The Process of Writing a Book

December 4, 2012 — 6 Comments

writer

What Non-Writers Think The Process of Writing a Book Involves:

  • Secluding oneself in a remote cabin.
  • Sitting down with your MacBook Pro at a desk in aforementioned cabin.
  • Writing from early in the morning until late at night until the book is completed.
  • Book is published, becomes a best-seller, and huge checks begin arriving within a week.

What Writing a Book Really Involves (at least for this author):

  • Setting the alarm for 3 am so as to get up and start writing.
  • Hit snooze bar on alarm for 1.45 hours because you’re just too tired.
  • Finally sit down to write at 4:45 at desk in office/guest bedroom, where you find…unexpectedly, that your 9-yr-old son is sleeping.
  • Quietly begin to set up laptop on desk with headphones so you can listen to your “Writing” playlist on Spotify.
  • Spend about 22 minutes listening to Mumford and Sons on Spotify because you heard someone say that they are pretty good.
  • Spend a few minutes counting up how many cuss words you just heard.
  • Realize that you need coffee.
  • Make coffee.
  • Prepare coffee in cup.
  • Bring cup to office/guest bedroom/son’s 2nd bedroom.
  • Spread out writing resources on desk: yellow notepad, pen, Bible, and copy of The War of Art.
  • Spend about 31 minutes checking Facebook, the upcoming Weather, reading articles on the DrudgeReport, and pinning ideas for hanging Christmas lights on Pinterest.
  • Say, “Oh, crap! I need to start writing about Jesus!”
  • Wonder if you just said “crap” because of the recent negative influence of Mumford and Sons on your life.
  • Close Facebook, then decide to just minimize Facebook…just in case.
  • Open Word file that has latest version of manuscript.
  • Stare at flashing cursor wondering what to write.
  • Hear dogs scratching at garage door.
  • Let in dogs, feed them, and then look outside for a while and wonder how the neighbors keep their yard so green in the winter.
  • Hurry back to desk and Google “keeping your yard green in the winter.”
  • While you’re online you decide to check your Fantasy Football scores.
  • Your wife’s alarm goes off and you realize it’s time to get the kids up for school.
  • Help wife get kids ready for school and then take them to school because that’s what good authors like Donald Miller would do if they had wives and kids.
  • Work from 8-5ish.
  • Head to gym and workout so you don’t continue to become a larger and softer version of your previous self.
  • As you’re driving home realize that you need to write.
  • Ask your wife’s permission to head to local library so you can write without distractions.
  • Talk to your wife and kids about the day, their homework, and why Mad is such a good TV show but was an even better magazine.
  • After dinner, head to library to write.
  • Stop at door and head back in to say “goodnight” to kids since you’ll be gone when they go to bed.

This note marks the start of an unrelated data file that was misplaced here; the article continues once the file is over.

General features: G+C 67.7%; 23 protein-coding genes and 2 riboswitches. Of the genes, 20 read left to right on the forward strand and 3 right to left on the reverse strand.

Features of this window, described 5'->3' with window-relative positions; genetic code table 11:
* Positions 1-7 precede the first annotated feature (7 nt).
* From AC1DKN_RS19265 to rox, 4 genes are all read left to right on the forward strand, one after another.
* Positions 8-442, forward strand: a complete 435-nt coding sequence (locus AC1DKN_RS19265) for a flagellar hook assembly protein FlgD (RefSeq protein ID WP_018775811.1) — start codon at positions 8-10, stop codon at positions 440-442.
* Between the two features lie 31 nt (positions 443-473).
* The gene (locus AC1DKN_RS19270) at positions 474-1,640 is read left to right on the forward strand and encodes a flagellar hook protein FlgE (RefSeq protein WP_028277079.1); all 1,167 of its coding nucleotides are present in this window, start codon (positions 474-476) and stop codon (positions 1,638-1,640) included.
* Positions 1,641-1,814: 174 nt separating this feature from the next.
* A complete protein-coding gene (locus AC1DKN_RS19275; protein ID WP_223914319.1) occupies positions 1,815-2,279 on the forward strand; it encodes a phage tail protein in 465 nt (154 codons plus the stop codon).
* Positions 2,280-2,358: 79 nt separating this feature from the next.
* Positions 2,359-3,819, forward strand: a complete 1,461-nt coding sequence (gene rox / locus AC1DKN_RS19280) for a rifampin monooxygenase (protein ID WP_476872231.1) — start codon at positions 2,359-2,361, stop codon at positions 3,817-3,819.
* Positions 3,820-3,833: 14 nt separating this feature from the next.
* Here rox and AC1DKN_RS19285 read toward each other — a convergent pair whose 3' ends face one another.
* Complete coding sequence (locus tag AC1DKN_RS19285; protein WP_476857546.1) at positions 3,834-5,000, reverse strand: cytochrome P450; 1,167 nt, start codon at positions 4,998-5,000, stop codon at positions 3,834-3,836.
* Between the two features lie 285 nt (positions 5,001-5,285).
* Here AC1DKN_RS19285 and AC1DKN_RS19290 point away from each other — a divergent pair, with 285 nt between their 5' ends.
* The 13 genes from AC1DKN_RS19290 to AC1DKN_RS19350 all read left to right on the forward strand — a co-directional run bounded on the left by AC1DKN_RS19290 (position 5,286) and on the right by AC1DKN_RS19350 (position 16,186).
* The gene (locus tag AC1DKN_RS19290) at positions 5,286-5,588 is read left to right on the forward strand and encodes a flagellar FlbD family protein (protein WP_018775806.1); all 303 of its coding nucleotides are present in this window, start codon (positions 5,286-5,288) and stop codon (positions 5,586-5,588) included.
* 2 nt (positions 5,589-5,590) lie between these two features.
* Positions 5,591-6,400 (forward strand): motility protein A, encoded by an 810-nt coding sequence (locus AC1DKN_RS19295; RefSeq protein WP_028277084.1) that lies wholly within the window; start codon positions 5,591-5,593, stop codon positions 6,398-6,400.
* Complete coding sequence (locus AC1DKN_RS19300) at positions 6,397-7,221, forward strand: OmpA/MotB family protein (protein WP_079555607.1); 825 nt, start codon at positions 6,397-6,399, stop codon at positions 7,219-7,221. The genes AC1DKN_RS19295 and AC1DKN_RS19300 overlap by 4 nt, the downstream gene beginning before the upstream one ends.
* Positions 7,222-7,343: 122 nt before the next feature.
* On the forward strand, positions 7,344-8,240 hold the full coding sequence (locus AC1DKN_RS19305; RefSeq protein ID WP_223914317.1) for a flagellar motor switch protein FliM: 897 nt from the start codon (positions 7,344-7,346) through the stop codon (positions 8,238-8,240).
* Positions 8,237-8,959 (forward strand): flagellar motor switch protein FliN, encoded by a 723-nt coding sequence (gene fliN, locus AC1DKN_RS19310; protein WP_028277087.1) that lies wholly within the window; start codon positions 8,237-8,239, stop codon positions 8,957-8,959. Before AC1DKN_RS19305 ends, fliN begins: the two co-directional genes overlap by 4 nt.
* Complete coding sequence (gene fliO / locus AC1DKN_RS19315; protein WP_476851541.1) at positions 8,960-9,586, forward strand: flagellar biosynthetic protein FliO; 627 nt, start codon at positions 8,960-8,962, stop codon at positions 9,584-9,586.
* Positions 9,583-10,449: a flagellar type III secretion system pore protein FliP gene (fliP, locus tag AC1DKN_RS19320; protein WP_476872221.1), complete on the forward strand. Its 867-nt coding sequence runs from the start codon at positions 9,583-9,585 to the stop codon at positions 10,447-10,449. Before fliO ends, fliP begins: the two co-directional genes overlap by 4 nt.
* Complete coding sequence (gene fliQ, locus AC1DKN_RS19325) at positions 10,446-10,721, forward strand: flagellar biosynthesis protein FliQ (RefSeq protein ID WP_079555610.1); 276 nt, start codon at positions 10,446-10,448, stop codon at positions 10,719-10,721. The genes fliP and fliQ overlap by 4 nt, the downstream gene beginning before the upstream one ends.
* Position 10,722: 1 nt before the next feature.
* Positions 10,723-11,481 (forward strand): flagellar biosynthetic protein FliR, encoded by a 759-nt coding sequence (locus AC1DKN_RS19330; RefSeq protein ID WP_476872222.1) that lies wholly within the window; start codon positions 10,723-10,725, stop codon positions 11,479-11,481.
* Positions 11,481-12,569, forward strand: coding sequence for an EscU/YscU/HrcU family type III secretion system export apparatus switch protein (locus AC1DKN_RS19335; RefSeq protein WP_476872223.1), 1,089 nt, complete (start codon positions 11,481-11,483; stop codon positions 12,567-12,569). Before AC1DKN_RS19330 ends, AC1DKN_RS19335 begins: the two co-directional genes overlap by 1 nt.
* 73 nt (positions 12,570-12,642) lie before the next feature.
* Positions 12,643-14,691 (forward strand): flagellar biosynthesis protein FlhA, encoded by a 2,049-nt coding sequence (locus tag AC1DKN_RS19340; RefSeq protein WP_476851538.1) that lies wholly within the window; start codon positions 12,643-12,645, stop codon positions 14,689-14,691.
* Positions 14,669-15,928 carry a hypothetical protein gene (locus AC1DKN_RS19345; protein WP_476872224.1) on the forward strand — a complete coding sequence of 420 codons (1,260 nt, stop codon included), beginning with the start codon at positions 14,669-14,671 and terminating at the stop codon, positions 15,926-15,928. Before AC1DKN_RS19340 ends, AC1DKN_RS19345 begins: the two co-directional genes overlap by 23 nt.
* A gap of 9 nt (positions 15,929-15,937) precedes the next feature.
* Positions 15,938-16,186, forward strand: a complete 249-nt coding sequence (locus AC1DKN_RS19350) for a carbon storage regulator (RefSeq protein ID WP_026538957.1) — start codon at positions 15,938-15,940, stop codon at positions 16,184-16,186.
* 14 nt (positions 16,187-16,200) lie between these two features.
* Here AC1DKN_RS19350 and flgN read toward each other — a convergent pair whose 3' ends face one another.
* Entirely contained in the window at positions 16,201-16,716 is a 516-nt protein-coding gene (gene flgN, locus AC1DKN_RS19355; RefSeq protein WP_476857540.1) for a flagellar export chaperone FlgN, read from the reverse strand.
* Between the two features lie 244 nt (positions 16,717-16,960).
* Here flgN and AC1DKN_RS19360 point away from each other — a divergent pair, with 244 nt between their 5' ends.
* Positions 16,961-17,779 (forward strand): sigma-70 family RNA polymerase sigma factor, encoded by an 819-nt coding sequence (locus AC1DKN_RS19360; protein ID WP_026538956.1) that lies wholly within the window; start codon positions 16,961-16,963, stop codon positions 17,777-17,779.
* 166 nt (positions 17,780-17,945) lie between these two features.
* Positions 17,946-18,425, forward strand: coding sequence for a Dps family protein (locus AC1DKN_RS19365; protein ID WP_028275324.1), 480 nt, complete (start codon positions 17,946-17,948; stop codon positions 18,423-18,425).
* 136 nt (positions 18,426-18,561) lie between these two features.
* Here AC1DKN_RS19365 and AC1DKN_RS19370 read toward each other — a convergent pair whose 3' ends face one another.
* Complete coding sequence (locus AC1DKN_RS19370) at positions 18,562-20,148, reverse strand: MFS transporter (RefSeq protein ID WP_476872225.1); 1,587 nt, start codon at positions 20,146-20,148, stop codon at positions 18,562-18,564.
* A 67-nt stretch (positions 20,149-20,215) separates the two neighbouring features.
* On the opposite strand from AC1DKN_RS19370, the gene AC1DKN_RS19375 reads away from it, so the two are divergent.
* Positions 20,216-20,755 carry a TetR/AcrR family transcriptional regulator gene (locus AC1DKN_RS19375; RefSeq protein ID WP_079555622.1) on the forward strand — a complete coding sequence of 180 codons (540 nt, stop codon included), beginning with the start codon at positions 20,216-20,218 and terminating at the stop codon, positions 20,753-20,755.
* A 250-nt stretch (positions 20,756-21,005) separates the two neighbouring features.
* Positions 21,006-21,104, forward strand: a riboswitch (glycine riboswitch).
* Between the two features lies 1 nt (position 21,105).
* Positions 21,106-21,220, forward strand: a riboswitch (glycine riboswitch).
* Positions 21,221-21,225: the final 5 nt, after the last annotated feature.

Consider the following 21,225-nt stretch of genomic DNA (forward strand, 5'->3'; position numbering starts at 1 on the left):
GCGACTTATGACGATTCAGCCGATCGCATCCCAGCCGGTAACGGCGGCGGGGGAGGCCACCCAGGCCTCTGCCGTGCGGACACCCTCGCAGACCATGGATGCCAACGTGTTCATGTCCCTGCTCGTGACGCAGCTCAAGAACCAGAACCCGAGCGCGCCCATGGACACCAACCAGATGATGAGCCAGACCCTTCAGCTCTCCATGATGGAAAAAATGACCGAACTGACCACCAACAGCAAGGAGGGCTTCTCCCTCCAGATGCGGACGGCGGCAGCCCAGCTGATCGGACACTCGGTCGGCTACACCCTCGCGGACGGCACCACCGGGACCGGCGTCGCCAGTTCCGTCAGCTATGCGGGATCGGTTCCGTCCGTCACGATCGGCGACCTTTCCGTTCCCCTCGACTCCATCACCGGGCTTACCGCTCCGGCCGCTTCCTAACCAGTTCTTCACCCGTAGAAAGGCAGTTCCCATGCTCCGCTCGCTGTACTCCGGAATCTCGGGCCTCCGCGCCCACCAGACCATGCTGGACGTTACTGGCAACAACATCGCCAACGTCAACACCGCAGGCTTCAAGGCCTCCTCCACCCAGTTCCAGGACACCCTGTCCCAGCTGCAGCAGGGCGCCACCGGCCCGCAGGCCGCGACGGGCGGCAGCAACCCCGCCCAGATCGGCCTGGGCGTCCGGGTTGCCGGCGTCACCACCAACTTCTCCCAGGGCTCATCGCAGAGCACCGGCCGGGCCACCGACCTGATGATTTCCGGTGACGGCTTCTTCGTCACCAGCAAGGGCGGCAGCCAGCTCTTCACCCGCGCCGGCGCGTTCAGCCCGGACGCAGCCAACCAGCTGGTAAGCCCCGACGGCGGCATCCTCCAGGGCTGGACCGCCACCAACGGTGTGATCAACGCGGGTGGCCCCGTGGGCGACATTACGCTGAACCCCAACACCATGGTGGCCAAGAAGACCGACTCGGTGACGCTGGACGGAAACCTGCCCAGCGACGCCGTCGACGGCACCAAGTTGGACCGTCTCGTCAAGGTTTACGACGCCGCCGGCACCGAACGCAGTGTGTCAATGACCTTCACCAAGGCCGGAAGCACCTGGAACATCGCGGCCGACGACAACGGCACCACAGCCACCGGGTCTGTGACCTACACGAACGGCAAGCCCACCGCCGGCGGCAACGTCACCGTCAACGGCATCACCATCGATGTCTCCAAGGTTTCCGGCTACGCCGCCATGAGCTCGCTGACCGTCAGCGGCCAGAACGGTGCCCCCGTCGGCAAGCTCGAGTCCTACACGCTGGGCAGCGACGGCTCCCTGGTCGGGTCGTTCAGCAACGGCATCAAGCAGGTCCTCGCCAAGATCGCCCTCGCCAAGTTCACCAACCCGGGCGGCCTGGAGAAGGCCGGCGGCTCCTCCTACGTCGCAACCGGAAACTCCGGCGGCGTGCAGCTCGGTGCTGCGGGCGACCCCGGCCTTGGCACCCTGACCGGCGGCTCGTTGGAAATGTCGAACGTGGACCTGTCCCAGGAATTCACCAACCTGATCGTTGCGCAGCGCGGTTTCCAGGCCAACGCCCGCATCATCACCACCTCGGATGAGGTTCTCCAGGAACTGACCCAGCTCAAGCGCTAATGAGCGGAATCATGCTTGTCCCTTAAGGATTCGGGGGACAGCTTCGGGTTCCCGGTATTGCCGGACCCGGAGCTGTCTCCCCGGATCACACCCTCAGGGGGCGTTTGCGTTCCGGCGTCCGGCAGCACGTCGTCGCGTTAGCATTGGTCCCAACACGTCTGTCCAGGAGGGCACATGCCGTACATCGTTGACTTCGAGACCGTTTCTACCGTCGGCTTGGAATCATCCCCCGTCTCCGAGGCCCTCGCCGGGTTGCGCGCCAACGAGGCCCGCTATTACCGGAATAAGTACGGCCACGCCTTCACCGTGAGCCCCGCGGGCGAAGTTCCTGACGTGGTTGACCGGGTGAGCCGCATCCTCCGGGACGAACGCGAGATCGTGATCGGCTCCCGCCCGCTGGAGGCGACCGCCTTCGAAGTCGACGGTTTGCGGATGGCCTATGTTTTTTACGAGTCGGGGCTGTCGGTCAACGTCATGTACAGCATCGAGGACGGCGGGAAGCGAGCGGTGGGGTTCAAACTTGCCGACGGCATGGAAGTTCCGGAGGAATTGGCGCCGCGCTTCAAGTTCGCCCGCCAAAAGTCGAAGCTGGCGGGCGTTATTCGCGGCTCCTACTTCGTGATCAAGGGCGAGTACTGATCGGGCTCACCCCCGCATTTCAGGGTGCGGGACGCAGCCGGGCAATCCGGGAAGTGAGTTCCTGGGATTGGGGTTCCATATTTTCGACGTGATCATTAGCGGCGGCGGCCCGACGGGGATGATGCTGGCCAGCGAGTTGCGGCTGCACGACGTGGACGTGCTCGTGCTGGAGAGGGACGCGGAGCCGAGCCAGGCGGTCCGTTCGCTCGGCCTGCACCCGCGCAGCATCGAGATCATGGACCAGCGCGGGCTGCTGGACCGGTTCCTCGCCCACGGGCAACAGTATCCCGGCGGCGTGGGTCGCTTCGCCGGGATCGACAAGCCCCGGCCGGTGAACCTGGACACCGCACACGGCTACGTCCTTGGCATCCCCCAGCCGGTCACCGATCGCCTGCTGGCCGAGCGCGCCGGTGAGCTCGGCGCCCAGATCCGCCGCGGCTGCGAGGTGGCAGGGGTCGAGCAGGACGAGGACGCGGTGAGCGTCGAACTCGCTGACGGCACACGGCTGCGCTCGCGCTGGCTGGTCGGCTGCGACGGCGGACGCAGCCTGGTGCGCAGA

• Head out the door, but then stop to turn on Christmas lights.
  • Check mailbox unconvinced that the mail-carrier brought nothing today and must just be running late.
  • Head to library.
  • Wander around library in awe of the new layout, new coffee area, and overall new “wonder” all around me.
  • Start singing “I wonder as I wander” and laugh out loud to myself.
  • Find table in study area, set up MacBook Pro, spread out writing resources on desk: yellow notepad, pen, and Bible.
  • Put in headphones so you can listen to your “Writing” playlist on Spotify.
  • Spend about 12 minutes deciding on which playlist on Spotify to listen to by sampling songs from various and sundry Spotify playlists in the appropriate writing genre.
  • Realize that time is quickly fleeing, so you utter a word you learned from Mumford and Sons earlier in the day.
  • Realize that you need coffee.
  • Realize it’s too late for coffee.
  • Start thinking about how much you love your wife.
  • Text your wife, “I love you.”
  • Read her text back that reads, “Writer’s block? :)”
  • Text her back, “Yes :)”
  • She texts back, “I knew it.”
  • Resolve to get to work.
  • Open Evernote since working in Word wasn’t productive this morning and it seems that Evernote will provide a better platform for organizing your chaotic thoughts.
  • Notice file in Evernote entitled, “Blog Ideas” and decide that this experience might be the makings of a good post on my blog.
  • Spend entire time at library writing a blog post entitled, “The Process of Writing a Book.”
  • Check the mailbox again and find that it’s full of mail!
  • Walk in the front door of your house and your wife asks, “Did you get anything done?”
  • You sheepishly reply, “No.”
  • Her reply to your reply suggests that she’s recently heard Mumford and Sons, too.
  • Both laugh because you both understand this is often what it’s like to write a book.
  • Decide that you’ll try again tomorrow.
  • Plop down on the couch next to your wife, check the list on the DVR, and decide to close the day with last week’s episode of The Office and one episode of The Mentalist
  • Setting the alarm for 4 am tomorrow morning, since 3 am obviously wasn’t conducive to writing.

 

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6 responses to The Process of Writing a Book

  1. 

    So it’s pretty much the same as writing sermons?

  2. 

    Love it Arron! I write that way too – except for the getting up at 3 (or 4) in the morning…

  3. 

    Oh, yeah. This is it. Exactly!

  4. 

    Wow! What a compelling testimoney of why everyone should write a book! Yikes. I’ll stick to fantasy football and middle schoolers… and they occassional Carcassone game, thank you very much….and maybe a little Bean game, too.

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